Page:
education

The Guilderland School Board’s Feb. 15 resolution says the Cobblestone Schoolhouse property “is declared to be of no further use or value to the District and in fact, continued ownership of Property is fiscally detrimental to the District.” The resolution goes on to authorize listing the property for sale or auction.

“At least 5.4 million children live in a home with at least one unlocked and loaded weapon and at least 80 percent of school shooters under the age of 18 aquire their weapons from the home, including the recent Oxford, Michigan shooter, who killed four,” said Conor Webb, president of the Guilderland chapter of March For Our Lives.

Berne-Knox-Westerlo secondary school principal Mark Pitterson, 56, will retire at the end of this school year after roughly six years with the district.

Marie Wiles, Ph.D., Superintendent Guilderland Central School District

 In those first 10 years, it seemed no one dared go above 30 miles per hour, “which we enjoyed, especially living on Main Street,” said Altamont resident Mya Sullivan, but over the past year, she has begun to see drivers flying down Route 146. 

Voorheesville Superintendent Frank Macri noted not everything on the previous five-year condition survey got done. “I know we looked at two five-year [surveys] previously,” he said, “and there were still things that were on those five-year plans that weren’t accomplished … So just because they’re on a five-year plan doesn’t mean they have to get finished.”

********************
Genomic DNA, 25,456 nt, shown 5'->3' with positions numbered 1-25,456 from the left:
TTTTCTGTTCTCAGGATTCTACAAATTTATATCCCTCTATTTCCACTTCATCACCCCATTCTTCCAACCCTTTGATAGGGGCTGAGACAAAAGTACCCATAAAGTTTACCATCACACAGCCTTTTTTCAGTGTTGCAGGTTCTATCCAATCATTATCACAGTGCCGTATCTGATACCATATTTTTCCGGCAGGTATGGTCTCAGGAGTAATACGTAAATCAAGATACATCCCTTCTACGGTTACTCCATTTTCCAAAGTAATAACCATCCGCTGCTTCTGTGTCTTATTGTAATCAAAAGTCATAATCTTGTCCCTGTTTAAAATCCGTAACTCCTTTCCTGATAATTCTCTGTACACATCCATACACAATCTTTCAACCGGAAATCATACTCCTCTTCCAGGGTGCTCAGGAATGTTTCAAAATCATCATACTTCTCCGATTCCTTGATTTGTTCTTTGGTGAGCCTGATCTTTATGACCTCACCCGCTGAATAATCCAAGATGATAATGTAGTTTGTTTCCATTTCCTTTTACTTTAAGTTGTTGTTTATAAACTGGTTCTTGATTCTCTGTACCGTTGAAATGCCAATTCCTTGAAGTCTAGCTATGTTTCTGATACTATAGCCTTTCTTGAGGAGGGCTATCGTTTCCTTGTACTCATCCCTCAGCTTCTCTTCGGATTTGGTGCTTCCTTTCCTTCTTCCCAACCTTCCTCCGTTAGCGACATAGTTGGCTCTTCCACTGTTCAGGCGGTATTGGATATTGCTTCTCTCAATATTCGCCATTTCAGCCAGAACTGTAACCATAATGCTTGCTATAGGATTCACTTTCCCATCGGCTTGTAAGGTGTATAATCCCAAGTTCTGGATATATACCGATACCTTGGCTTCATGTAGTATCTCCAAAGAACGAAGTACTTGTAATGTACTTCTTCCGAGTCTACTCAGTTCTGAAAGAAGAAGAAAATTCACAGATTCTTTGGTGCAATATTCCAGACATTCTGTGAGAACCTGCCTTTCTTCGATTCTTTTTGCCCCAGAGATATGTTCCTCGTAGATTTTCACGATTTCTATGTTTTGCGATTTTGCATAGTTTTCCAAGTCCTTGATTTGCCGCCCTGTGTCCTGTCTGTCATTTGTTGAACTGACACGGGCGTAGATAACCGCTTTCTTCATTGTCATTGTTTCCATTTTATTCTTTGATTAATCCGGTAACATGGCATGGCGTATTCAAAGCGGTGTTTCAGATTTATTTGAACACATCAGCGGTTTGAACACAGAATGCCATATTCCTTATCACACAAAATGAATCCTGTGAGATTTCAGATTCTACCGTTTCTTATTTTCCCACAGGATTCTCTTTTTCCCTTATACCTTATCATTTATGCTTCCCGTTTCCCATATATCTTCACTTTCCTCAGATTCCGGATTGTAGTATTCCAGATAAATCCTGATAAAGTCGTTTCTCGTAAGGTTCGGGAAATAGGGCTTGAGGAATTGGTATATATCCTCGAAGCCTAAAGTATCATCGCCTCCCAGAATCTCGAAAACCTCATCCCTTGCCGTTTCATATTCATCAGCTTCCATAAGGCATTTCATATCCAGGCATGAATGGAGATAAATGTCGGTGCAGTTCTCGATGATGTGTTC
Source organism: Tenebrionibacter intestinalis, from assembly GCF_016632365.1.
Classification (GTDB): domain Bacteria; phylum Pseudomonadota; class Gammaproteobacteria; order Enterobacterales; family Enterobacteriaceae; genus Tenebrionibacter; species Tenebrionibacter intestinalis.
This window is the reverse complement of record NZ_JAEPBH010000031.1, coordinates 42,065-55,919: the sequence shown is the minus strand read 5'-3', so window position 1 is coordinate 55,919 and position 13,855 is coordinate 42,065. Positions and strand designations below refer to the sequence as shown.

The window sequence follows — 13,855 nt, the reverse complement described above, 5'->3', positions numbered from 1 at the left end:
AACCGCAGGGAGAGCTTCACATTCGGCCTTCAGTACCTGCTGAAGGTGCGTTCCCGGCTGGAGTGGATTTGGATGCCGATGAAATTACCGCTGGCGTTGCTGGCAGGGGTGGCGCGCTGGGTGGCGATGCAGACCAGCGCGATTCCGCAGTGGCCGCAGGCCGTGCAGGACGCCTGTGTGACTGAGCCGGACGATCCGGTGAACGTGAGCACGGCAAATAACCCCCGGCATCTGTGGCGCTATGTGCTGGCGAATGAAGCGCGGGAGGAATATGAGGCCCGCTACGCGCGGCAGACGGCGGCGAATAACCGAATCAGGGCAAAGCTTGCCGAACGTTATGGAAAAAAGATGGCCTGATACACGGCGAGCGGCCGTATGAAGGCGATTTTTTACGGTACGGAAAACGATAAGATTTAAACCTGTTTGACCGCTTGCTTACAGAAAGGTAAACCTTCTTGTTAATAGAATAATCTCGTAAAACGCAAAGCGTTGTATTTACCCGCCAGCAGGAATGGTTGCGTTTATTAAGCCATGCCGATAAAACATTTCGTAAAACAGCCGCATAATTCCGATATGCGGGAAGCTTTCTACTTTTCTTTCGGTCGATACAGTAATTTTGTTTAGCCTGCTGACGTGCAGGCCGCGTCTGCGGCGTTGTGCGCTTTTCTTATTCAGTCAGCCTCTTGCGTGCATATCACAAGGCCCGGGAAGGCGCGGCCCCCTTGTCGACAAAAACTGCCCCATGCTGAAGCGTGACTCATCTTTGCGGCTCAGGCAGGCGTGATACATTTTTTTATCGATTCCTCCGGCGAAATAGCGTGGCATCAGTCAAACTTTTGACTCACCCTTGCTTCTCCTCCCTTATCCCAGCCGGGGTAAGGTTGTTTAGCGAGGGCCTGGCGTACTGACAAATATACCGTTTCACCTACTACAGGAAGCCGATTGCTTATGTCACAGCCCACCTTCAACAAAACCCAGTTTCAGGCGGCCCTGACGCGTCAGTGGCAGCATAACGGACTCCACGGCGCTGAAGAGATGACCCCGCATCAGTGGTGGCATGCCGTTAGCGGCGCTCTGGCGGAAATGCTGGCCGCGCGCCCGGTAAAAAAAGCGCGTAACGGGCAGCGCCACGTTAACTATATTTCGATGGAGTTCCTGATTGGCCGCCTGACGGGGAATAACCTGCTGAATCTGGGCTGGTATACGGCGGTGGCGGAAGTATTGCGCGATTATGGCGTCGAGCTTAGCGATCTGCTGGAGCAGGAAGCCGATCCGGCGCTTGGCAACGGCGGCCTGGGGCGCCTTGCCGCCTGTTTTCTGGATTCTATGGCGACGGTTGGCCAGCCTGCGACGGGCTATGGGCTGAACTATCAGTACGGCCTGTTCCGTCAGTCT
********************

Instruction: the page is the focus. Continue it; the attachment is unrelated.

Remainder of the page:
A Nov. 19 letter to the the appeals court states  former Voorheesville varsity girls’ basketball coach Robert Baron “is hereby withdrawing and discontinuing” his appeal of the lower court’s decision in his lawsuit against the school district. 

“It won’t stop all incidents,” said Matthew Pinchinat, Guilderland’s director of diversity, equity, and inclusion. “But it will show we do take them seriously.”

The biggest factor in the revenue jump is the state’s commitment to make Foundation Aid to schools whole. That brought Guilderland an additional $1.5 million this year and will bring in $2.5 million next year.

The most important change in preparing for an active shooter is that faculty now has options. Formerly, the only choice was to go into lockdown. Now teachers can choose something different, like having students leave the school, which Guilderland High School Principal Michael Piscitelli said was “super powerful.”

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